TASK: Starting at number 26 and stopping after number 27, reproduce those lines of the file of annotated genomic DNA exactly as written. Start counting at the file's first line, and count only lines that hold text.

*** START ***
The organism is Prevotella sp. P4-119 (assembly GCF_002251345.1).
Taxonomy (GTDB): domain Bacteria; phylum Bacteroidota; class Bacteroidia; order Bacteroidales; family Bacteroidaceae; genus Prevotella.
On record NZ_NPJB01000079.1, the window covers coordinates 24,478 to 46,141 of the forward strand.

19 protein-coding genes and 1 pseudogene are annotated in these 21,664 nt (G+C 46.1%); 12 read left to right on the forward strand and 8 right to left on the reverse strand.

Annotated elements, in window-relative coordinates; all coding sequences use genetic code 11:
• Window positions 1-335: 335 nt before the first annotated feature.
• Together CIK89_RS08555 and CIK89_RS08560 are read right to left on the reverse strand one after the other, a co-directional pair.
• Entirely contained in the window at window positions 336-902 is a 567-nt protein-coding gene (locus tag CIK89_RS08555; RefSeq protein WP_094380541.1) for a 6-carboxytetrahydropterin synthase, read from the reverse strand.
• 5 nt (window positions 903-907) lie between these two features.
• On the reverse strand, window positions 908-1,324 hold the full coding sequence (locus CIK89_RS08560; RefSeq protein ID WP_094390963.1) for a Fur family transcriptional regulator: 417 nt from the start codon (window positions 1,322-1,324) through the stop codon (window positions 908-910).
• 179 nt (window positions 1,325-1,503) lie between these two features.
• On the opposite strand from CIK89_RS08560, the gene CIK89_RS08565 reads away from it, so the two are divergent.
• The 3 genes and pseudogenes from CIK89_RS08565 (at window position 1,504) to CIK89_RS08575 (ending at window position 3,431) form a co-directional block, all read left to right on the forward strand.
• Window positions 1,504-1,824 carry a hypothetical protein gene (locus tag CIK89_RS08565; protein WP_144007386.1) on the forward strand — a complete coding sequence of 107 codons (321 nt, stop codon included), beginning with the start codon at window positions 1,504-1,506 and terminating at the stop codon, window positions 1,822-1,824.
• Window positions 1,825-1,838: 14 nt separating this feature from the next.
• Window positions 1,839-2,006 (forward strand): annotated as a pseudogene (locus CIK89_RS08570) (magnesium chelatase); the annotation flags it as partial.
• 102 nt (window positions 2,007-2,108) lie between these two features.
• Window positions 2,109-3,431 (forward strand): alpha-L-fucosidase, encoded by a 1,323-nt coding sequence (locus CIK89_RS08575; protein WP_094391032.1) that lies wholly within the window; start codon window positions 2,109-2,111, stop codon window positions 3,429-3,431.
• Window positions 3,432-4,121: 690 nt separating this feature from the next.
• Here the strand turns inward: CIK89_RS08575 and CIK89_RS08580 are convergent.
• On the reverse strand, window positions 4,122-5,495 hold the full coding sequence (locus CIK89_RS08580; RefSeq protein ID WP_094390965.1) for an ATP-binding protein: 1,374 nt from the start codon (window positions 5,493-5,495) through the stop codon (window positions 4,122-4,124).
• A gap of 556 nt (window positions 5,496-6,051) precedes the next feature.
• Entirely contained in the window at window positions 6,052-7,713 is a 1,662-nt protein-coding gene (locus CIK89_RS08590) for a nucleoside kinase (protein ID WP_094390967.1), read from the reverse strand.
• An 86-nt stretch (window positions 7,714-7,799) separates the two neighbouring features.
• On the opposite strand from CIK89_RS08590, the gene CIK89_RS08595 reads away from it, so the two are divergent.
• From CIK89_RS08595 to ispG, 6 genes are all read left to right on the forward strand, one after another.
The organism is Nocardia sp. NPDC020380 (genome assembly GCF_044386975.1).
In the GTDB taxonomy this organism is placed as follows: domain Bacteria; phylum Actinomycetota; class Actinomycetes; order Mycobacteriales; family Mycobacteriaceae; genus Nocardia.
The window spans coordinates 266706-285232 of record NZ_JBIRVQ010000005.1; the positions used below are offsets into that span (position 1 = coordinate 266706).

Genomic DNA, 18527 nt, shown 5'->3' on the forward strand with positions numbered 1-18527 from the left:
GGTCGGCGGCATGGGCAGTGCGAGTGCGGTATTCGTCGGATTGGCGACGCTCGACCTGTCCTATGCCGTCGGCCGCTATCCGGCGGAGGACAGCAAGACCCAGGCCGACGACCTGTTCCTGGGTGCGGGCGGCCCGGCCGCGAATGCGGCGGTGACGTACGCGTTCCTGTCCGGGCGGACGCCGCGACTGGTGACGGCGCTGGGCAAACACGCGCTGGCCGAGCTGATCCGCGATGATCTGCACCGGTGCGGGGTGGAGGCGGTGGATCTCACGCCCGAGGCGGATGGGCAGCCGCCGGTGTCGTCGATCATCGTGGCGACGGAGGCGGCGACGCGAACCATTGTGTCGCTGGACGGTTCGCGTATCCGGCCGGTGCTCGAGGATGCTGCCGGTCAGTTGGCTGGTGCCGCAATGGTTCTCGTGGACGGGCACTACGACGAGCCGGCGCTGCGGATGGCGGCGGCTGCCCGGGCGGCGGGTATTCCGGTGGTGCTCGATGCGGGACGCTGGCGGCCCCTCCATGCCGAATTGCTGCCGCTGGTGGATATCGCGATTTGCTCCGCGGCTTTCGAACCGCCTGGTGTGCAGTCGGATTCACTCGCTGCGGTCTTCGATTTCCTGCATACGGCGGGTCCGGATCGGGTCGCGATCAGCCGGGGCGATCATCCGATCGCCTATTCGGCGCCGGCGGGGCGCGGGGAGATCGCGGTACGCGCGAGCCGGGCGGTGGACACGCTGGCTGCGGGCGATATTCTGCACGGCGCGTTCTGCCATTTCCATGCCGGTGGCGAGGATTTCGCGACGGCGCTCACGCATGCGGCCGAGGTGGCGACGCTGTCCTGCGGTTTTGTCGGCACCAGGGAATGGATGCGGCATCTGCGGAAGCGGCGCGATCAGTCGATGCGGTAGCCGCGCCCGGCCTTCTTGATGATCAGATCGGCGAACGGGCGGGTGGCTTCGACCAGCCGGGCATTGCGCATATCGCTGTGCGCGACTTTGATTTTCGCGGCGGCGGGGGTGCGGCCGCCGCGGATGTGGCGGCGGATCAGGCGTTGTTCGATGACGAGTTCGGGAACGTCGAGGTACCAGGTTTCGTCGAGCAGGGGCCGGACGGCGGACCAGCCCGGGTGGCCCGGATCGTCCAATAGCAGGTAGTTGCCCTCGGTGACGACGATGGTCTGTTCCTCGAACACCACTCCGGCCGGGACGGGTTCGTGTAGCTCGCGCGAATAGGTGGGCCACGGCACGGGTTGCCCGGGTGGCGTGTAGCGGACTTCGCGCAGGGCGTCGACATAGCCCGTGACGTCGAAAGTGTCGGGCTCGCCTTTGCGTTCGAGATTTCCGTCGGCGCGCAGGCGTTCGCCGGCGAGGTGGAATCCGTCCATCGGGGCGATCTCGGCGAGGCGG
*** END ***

• From CIK89_RS08595 to ispG, 6 genes are all read left to right on the forward strand, one after another.
The organism is Nocardia sp. NPDC020380 (genome assembly GCF_044386975.1).